DS: I want you to get whatever it is you need. Everyone shows up to a show for a different reason, and it can be really personal for people. I want people to walk away feeling like they had the experience they came for. I write my songs about things that I feel and that are hard to talk about. I want to be somebody people can connect with, and I want people to feel like they are not alone in feeling their feelings or feeling like they can't express themselves or that they don't have a space to work through whatever they need to in that moment. As a man, I grew up with society conditioning masculinity as closed off and you don't share your feelings or speak about anything sensitive. That's not right. We're all people, and we all have a balance of masculinity and femininity. It doesn't make you a man or a woman—it makes you a person. It has nothing to do with gender. So, I want people to understand a healthy image of what sensitive masculinity can look like, and I want them to feel that they can approach that in a healthy way and find it within themselves. And that's not limited to masculinity; it's just all about sensitivity versus strength.

I want people to understand a healthy image of what sensitive masculinity can look like.

AM: What was the last live show you saw that was really inspiring to you?
DS: Honestly, it was MUNA at the Lodge Room in Highland Park. I played in a band FRENSHIP for a few years, and we've been on a lot of festivals with them. They've always been really great, but I was absolutely blown away at this recent show. The energy in the room, and their music live hits really hard. The messages in their songs come across really strong live, which is really inspiring to me because that's what I want to do. They didn't have to say anything. They let their music speak for them, and I think that was the most impactful thing. I always feel like a deficit almost, like I have to make up for something and explain my music while I'm playing. But you don't—you can just let it be, and MUNA did that. I was really impressed with that. And the energy was just electric.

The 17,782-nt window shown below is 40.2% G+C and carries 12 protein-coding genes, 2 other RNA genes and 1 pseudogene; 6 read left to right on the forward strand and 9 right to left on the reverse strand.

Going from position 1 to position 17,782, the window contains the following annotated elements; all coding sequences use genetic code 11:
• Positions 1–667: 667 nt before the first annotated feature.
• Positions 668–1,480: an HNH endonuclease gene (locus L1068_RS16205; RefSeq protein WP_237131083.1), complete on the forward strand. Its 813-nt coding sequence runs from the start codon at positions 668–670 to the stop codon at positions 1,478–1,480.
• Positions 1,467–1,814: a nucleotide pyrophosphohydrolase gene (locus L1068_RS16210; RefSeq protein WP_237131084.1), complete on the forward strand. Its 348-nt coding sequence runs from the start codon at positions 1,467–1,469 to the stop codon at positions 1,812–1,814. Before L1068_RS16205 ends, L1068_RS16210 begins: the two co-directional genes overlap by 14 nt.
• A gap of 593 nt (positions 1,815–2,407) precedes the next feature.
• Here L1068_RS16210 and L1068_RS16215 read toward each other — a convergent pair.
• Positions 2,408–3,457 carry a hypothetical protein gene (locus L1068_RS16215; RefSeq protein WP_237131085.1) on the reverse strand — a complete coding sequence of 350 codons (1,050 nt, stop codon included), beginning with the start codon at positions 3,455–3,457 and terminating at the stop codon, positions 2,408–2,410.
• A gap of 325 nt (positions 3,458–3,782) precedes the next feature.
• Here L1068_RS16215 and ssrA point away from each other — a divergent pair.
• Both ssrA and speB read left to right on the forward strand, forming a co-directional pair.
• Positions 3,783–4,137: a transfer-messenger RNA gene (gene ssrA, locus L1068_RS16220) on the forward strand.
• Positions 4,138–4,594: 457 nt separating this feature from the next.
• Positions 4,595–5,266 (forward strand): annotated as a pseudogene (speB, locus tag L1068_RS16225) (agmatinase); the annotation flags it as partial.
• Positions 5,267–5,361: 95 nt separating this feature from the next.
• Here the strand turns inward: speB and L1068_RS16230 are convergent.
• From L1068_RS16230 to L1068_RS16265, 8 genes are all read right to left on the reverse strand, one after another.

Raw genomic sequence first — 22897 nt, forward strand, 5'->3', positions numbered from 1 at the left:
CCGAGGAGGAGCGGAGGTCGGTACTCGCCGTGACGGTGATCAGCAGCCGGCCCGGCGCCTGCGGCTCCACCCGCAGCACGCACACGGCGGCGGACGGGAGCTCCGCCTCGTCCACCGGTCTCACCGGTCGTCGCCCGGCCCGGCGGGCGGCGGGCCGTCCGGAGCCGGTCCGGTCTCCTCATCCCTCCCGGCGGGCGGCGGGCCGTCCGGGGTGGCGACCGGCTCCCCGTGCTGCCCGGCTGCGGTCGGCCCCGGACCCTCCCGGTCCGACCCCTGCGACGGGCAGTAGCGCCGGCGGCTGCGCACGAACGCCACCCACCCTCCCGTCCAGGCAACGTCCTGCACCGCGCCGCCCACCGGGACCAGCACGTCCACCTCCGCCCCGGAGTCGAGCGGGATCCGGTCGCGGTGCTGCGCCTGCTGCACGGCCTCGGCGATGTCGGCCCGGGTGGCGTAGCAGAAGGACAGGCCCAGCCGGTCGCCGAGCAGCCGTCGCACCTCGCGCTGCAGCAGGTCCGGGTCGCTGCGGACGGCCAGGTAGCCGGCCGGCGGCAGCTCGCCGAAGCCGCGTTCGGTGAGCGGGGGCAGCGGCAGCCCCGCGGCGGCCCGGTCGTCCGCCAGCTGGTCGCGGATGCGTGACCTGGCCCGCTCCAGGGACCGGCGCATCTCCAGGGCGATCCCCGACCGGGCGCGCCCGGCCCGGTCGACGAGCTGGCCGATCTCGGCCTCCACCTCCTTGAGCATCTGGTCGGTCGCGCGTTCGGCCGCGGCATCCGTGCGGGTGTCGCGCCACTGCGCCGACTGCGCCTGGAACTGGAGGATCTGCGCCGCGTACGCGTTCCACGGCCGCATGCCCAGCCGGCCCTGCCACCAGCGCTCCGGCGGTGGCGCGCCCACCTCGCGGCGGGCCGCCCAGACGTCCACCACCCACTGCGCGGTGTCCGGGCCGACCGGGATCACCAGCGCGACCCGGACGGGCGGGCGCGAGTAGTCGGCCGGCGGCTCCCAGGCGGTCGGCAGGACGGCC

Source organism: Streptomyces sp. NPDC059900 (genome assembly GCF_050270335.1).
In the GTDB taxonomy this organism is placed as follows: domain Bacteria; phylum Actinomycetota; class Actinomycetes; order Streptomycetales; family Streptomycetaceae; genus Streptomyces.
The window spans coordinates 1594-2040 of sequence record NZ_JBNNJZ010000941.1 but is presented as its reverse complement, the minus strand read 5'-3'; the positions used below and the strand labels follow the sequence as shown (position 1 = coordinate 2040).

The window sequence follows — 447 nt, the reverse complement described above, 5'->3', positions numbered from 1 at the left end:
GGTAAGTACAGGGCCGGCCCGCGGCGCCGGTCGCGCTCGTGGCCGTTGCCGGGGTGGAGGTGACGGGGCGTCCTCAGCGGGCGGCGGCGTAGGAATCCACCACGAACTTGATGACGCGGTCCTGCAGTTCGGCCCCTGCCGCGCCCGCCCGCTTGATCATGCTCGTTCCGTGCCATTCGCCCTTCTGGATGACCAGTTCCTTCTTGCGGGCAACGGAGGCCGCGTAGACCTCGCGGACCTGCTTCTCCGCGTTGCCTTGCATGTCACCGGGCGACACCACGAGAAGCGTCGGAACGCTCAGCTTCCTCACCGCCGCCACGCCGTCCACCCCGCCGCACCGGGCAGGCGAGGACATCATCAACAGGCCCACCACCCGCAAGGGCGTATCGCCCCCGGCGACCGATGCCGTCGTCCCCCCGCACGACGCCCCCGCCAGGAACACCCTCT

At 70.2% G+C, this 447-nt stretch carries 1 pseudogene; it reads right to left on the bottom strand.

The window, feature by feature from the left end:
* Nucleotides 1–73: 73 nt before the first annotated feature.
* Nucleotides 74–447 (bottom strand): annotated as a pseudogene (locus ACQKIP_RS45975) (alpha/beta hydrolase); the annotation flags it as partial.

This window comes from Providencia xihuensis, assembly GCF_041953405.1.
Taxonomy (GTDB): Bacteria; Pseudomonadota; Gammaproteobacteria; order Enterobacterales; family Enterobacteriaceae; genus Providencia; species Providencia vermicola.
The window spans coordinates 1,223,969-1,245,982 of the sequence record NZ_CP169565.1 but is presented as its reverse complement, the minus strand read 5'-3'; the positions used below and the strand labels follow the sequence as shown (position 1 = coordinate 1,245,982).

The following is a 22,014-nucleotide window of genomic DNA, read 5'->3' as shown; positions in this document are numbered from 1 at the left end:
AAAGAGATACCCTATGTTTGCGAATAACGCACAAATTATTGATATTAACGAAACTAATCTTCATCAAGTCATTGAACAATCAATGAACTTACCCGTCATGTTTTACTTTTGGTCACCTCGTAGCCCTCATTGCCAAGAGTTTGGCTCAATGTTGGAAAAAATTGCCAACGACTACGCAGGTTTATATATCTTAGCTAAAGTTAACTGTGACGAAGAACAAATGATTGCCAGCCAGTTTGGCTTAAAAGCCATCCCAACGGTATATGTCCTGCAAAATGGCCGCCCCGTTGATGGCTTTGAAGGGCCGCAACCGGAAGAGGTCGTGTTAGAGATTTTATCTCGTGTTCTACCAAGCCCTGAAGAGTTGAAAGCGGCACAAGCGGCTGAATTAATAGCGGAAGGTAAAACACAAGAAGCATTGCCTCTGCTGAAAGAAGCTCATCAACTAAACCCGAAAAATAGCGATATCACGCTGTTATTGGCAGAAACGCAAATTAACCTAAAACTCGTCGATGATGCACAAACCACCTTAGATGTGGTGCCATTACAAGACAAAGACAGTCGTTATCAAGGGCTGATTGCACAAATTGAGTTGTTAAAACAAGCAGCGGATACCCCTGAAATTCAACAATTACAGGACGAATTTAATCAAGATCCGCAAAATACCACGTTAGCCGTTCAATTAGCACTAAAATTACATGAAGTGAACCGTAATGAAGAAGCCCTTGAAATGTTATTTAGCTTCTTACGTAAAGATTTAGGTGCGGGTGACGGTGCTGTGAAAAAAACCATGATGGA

AM: We love MUNA, too. Speaking of other musicians, who are you listening to right now?
DS: I actually just found this small band called Cosmic Space Girl, and they have a song called Fall Apart. It's really cool; they have this garage-rock, retro-punk sound. Sometimes when bands do that, they make it purposely lo-fi, but this band's recordings sound amazing. The energy from the punk is there, but it feels like it lives in today's world. The track had some Beatles-esque harmonic changes mixed with Radiohead-style guitars, and it was really refreshing. Cosmic Space Girl, if you find this, I'm a fan! Honestly, a lot of my friends that I have the pleasure of working and playing with, too. Colyer, in my band, who I work with a bunch, is working on new music right now that's insanely amazing. My drummer also plays in a band called Lo Moon, and they are legitimately one of my favorite bands. And to be quite honest, I like a lot of silence. When I'm not working on my own music, I produce and write for other people, so it's nice to take breaks at some point.

AM: You mentioned you were in FRENSHIP. When did you decide to go solo?
DS: The end of last year after Lollapalooza. We're all good friends, and I have a lot of love for them. It was just one of those things where I needed to do my own thing. If it didn't happen then, I'd never do it. I needed to not have a safety net. I've been in bands my whole life, and I had never done anything on my own. I'm the kind of person who will fall back on a safety net if there is one. I don't like that about myself, but I know that about myself. I can't have anything underneath me to catch my fall. So, that's what my solo career was all about.

// listen to Sucker:

// photo courtesy of Purple Bite
// Listen to more Dan Sadin on